Asset management firms

Asset management firms

Akshit Gupta

This article written by Akshit Gupta (ESSEC Business School, Master in Management, 2019-2022) presents the role and functioning of an Asset management firm.

Introduction

Asset Management is one of the lucrative fields of the financial industry over the world. As the name suggests, it is essentially handling and management of assets and investments of a portfolio, on behalf of clients. These clients are generally corporate, institutional or government investors, third-party brokers, high net-worth individuals, or mutual funds among many others. Financial institutions that cater these services are referred to as Asset Management Firms.

For entities with large portfolios comprising of multiple and diverse tangible and intangible assets, maintenance is a genuine concern. Business requires a robust asset management framework to not only grow the valuation of clients’ portfolios, but also keep track of the operations, compliance and risks related to the assets. This is where Asset Management firms come into picture.

Benefits of an asset management firm

The asset management firms provide the clients with tools and mechanisms that enable them to handle their assets in an easy and efficient manner and optimize their businesses with maximum returns and minimum risk.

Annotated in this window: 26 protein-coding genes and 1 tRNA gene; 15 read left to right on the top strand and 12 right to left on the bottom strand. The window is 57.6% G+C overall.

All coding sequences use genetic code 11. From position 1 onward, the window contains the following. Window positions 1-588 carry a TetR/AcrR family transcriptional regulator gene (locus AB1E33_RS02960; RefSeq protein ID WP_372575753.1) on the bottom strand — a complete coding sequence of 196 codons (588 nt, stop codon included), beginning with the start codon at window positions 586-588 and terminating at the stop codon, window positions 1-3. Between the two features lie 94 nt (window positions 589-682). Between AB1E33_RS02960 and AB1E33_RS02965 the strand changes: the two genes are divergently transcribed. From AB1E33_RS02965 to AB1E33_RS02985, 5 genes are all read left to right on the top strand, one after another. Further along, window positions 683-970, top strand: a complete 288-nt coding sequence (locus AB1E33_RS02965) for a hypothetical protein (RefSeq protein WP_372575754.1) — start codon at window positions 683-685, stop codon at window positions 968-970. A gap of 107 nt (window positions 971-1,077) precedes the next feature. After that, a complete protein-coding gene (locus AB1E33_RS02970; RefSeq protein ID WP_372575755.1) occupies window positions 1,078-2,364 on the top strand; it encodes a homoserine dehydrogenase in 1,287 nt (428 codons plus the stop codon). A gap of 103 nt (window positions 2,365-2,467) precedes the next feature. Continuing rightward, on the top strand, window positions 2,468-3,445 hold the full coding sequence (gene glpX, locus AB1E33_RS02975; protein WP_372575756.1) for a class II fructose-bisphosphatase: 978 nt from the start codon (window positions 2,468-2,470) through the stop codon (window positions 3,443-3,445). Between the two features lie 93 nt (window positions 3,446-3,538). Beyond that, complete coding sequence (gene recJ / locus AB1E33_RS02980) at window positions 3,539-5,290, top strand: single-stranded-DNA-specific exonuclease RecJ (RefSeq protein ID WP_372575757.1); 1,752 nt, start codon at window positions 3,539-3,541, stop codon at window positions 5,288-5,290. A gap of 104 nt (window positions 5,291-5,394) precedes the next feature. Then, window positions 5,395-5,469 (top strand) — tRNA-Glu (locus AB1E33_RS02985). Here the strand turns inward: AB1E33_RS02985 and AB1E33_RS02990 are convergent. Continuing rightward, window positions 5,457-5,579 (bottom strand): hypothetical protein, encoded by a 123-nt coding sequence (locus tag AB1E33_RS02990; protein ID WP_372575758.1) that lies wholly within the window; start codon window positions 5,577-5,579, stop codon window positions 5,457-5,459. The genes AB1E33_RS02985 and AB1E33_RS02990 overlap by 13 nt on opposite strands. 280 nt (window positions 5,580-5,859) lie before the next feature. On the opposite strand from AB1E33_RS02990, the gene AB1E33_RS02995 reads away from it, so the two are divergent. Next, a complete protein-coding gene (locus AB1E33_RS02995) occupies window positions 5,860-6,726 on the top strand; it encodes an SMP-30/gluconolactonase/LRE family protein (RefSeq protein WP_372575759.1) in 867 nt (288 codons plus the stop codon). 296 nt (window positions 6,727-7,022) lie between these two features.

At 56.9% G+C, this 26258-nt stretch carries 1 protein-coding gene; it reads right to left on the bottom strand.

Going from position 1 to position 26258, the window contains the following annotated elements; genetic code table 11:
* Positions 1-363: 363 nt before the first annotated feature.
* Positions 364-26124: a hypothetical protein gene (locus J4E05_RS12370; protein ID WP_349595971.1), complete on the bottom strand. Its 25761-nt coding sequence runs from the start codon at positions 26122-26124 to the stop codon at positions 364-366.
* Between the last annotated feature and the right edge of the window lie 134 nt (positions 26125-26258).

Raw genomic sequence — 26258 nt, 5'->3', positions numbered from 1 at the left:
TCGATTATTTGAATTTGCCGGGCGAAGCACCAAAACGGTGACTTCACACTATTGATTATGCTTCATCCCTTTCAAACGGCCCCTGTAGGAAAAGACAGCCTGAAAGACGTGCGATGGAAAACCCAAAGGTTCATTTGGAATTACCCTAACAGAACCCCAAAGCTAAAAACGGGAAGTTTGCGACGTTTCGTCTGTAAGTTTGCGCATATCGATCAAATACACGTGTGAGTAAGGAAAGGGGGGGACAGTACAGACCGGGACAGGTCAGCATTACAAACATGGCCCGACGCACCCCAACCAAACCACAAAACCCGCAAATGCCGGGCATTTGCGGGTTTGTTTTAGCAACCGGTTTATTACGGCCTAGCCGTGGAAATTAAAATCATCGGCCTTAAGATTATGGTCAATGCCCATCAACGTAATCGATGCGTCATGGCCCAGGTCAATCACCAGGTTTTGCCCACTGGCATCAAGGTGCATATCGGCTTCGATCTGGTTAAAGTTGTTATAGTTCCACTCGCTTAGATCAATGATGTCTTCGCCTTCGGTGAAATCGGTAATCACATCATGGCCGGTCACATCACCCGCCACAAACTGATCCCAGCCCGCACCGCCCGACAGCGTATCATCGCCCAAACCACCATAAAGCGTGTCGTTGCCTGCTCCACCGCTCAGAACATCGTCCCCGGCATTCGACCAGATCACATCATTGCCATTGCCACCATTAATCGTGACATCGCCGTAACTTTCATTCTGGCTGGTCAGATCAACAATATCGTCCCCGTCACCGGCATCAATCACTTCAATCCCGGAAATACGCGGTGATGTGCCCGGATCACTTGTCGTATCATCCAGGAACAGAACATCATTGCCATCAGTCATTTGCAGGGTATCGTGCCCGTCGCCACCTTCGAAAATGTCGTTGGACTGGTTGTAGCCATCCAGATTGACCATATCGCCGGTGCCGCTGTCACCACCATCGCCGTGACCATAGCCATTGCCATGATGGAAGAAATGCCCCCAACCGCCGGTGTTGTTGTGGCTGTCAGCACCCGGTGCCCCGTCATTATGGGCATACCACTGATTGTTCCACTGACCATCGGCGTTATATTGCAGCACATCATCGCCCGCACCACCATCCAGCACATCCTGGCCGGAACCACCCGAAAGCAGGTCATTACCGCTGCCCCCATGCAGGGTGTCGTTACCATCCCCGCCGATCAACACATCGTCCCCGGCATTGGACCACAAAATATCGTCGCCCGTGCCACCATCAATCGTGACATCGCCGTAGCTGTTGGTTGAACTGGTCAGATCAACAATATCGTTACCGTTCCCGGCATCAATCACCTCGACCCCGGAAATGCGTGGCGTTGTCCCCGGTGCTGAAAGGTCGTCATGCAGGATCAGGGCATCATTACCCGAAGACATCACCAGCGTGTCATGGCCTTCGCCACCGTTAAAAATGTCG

They are also responsible for managing their client’s portfolios and provide risk-adjusted returns. Thus, Asset Management firms are often acknowledged as the ‘money managers’ in the industry.

Types of products offered by asset management firms

Asset management firms offer many different products to their clients:

  • Mutual funds – These are a form of asset management firms that invest in less risky financial products and provide stabilized risk adjusted returns.
  • Index funds – Index funds are an investment funds that comprise of a portfolio of stocks (present in a market index) and tries to mimic the performance of the index.
  • Exchange-traded funds – ETFs are investment funds that can comprise of different stocks, bonds or indices and are traded on exchanges.
  • Hedge funds – Also called speculative funds, hedge funds are asset management firms that pool in money from several retail or high net worth individuals to invest in different financial products which generally provide high returns. They practice high risk investment strategies that can generate high returns.
  • Private equity funds – these funds pool in money from different investors and invest in private companies by taking share ownerships
  • Structured products – These are investment products that generally comprise of a mix of assets with interest payouts and derivatives.

Types of roles provided by asset management firms